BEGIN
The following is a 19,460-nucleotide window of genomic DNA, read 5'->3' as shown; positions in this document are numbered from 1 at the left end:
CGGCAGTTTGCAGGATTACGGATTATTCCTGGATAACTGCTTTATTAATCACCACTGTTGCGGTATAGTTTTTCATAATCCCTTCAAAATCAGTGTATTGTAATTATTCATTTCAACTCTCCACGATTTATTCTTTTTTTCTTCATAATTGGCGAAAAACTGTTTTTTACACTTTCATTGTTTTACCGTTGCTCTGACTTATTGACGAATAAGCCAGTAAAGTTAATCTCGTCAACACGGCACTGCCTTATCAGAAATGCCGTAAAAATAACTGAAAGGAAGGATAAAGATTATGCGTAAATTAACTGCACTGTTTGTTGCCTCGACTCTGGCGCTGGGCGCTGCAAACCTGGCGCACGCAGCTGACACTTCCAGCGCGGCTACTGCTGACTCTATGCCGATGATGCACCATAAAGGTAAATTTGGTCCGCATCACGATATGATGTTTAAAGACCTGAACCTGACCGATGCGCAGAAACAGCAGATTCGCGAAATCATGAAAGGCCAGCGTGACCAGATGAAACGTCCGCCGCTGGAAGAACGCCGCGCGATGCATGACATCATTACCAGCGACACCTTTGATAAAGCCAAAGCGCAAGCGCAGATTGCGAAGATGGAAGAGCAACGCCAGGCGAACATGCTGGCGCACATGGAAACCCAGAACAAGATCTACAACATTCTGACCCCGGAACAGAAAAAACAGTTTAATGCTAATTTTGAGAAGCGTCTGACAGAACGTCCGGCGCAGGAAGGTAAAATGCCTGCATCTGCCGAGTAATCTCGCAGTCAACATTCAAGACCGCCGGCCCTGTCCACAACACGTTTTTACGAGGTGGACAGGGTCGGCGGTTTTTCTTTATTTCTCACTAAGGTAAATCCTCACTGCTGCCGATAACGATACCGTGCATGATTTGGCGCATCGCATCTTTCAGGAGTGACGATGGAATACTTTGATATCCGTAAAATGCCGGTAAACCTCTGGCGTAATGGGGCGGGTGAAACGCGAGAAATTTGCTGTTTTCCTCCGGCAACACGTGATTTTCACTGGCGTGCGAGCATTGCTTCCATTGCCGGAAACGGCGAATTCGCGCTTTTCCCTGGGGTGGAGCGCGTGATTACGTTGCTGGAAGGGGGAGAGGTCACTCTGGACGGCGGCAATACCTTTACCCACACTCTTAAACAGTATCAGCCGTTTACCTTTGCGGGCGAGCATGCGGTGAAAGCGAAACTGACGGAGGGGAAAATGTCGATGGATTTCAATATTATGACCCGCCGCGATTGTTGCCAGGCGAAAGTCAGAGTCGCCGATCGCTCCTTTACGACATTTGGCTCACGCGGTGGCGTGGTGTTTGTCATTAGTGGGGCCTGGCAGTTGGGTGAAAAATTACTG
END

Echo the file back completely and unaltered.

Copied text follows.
The following is a 19,460-nucleotide window of genomic DNA, read 5'->3' as shown; positions in this document are numbered from 1 at the left end:
CGGCAGTTTGCAGGATTACGGATTATTCCTGGATAACTGCTTTATTAATCACCACTGTTGCGGTATAGTTTTTCATAATCCCTTCAAAATCAGTGTATTGTAATTATTCATTTCAACTCTCCACGATTTATTCTTTTTTTCTTCATAATTGGCGAAAAACTGTTTTTTACACTTTCATTGTTTTACCGTTGCTCTGACTTATTGACGAATAAGCCAGTAAAGTTAATCTCGTCAACACGGCACTGCCTTATCAGAAATGCCGTAAAAATAACTGAAAGGAAGGATAAAGATTATGCGTAAATTAACTGCACTGTTTGTTGCCTCGACTCTGGCGCTGGGCGCTGCAAACCTGGCGCACGCAGCTGACACTTCCAGCGCGGCTACTGCTGACTCTATGCCGATGATGCACCATAAAGGTAAATTTGGTCCGCATCACGATATGATGTTTAAAGACCTGAACCTGACCGATGCGCAGAAACAGCAGATTCGCGAAATCATGAAAGGCCAGCGTGACCAGATGAAACGTCCGCCGCTGGAAGAACGCCGCGCGATGCATGACATCATTACCAGCGACACCTTTGATAAAGCCAAAGCGCAAGCGCAGATTGCGAAGATGGAAGAGCAACGCCAGGCGAACATGCTGGCGCACATGGAAACCCAGAACAAGATCTACAACATTCTGACCCCGGAACAGAAAAAACAGTTTAATGCTAATTTTGAGAAGCGTCTGACAGAACGTCCGGCGCAGGAAGGTAAAATGCCTGCATCTGCCGAGTAATCTCGCAGTCAACATTCAAGACCGCCGGCCCTGTCCACAACACGTTTTTACGAGGTGGACAGGGTCGGCGGTTTTTCTTTATTTCTCACTAAGGTAAATCCTCACTGCTGCCGATAACGATACCGTGCATGATTTGGCGCATCGCATCTTTCAGGAGTGACGATGGAATACTTTGATATCCGTAAAATGCCGGTAAACCTCTGGCGTAATGGGGCGGGTGAAACGCGAGAAATTTGCTGTTTTCCTCCGGCAACACGTGATTTTCACTGGCGTGCGAGCATTGCTTCCATTGCCGGAAACGGCGAATTCGCGCTTTTCCCTGGGGTGGAGCGCGTGATTACGTTGCTGGAAGGGGGAGAGGTCACTCTGGACGGCGGCAATACCTTTACCCACACTCTTAAACAGTATCAGCCGTTTACCTTTGCGGGCGAGCATGCGGTGAAAGCGAAACTGACGGAGGGGAAAATGTCGATGGATTTCAATATTATGACCCGCCGCGATTGTTGCCAGGCGAAAGTCAGAGTCGCCGATCGCTCCTTTACGACATTTGGCTCACGCGGTGGCGTGGTGTTTGTCATTAGTGGGGCCTGGCAGTTGGGTGAAAAATTACTG